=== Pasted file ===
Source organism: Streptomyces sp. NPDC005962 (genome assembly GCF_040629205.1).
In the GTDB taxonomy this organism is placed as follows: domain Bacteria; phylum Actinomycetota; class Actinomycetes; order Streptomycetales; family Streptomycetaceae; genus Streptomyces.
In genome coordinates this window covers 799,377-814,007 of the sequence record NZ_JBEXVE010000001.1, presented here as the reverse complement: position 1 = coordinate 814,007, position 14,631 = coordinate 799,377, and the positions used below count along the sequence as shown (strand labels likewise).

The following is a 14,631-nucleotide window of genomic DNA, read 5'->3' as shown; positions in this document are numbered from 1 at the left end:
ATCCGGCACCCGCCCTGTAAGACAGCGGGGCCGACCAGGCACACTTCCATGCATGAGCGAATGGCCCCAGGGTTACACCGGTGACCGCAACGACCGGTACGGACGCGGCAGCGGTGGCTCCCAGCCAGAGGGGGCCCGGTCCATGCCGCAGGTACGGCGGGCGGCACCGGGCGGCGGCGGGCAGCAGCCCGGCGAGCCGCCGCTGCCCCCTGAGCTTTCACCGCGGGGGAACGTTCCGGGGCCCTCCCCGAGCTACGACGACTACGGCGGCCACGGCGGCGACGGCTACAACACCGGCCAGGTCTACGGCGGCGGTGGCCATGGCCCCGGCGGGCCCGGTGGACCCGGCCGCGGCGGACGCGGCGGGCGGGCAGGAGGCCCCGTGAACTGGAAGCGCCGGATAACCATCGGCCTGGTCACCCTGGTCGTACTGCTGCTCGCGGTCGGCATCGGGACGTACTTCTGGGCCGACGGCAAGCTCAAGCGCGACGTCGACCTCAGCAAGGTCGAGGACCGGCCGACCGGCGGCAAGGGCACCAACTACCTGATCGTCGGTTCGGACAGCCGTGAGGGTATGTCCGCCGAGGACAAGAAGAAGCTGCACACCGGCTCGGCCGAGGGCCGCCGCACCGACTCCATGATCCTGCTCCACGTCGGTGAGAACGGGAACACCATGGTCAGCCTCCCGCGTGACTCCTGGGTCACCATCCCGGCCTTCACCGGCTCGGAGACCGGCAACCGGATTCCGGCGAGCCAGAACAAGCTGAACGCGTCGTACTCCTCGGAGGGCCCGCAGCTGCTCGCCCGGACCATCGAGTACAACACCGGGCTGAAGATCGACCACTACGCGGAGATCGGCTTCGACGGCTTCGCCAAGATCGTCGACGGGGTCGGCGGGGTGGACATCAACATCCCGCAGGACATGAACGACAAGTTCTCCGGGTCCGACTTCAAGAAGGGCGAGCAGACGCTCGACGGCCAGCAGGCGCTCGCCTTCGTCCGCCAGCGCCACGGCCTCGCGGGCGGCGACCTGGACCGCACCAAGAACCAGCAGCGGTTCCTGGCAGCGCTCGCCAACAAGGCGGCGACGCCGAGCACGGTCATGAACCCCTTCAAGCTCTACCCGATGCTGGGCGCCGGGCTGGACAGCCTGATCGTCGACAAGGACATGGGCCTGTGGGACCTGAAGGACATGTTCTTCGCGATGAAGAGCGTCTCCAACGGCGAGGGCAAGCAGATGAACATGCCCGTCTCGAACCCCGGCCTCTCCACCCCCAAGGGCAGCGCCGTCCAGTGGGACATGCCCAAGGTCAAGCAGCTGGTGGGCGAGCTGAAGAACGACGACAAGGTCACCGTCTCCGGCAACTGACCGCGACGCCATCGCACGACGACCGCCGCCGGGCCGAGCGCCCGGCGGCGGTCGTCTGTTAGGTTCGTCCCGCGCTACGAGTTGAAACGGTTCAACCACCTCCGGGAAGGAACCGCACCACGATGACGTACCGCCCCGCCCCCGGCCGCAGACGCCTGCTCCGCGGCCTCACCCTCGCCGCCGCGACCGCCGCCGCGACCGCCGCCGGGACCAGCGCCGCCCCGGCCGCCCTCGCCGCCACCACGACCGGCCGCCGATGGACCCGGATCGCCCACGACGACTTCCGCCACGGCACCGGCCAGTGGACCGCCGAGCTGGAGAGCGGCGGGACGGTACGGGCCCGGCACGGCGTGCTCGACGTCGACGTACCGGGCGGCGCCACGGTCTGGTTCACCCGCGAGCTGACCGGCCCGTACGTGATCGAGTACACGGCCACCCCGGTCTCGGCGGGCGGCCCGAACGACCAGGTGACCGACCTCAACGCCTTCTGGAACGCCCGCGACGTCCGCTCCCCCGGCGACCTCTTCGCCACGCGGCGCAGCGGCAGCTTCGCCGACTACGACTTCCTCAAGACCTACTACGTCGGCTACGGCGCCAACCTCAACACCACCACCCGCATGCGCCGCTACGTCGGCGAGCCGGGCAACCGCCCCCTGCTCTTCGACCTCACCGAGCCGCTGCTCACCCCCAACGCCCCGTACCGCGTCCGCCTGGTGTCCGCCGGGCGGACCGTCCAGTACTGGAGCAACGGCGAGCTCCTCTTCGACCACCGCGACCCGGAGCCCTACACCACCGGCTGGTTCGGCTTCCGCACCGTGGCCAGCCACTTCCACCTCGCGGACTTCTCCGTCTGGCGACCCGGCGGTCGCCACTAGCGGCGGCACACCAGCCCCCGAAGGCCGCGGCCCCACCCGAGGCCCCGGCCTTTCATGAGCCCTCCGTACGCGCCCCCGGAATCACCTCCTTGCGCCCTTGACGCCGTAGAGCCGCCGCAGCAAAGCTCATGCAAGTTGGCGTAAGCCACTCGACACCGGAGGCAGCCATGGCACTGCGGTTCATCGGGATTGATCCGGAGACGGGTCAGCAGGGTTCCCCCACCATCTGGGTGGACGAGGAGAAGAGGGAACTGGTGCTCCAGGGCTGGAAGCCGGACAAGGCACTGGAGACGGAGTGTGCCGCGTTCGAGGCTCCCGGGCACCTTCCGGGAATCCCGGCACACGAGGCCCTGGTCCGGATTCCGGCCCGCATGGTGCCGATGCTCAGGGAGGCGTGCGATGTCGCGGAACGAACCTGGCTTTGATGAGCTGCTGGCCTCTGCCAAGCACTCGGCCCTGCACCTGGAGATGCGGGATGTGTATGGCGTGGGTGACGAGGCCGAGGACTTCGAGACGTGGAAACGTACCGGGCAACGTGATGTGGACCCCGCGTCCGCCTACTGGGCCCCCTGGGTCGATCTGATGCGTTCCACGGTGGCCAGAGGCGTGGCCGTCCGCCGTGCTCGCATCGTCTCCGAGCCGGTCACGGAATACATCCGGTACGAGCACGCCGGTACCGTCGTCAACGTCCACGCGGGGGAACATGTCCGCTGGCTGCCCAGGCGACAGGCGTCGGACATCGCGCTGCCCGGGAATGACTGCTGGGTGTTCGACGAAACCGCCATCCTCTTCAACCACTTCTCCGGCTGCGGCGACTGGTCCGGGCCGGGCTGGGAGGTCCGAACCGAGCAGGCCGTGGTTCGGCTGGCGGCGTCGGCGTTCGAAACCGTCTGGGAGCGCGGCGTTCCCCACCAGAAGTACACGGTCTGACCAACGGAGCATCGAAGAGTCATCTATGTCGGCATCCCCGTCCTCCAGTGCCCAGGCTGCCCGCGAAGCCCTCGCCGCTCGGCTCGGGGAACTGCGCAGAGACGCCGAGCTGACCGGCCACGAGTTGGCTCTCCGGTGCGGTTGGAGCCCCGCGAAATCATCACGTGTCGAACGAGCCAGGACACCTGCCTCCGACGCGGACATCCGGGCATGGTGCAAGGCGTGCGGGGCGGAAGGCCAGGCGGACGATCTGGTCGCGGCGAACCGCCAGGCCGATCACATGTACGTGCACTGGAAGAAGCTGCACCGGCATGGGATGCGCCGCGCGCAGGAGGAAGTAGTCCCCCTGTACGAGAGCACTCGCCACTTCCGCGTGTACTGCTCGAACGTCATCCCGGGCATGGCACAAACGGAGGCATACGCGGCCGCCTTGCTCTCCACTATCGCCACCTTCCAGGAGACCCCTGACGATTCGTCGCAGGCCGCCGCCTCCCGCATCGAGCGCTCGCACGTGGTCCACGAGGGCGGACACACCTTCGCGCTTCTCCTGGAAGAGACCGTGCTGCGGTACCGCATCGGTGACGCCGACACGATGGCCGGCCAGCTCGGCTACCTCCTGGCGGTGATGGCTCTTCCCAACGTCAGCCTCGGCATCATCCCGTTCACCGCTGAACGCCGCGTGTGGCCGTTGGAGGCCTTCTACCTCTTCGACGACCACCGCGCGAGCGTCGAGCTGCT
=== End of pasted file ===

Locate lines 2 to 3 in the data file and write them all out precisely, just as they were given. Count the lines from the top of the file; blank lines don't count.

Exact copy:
In the GTDB taxonomy this organism is placed as follows: domain Bacteria; phylum Actinomycetota; class Actinomycetes; order Streptomycetales; family Streptomycetaceae; genus Streptomyces.
In genome coordinates this window covers 799,377-814,007 of the sequence record NZ_JBEXVE010000001.1, presented here as the reverse complement: position 1 = coordinate 814,007, position 14,631 = coordinate 799,377, and the positions used below count along the sequence as shown (strand labels likewise).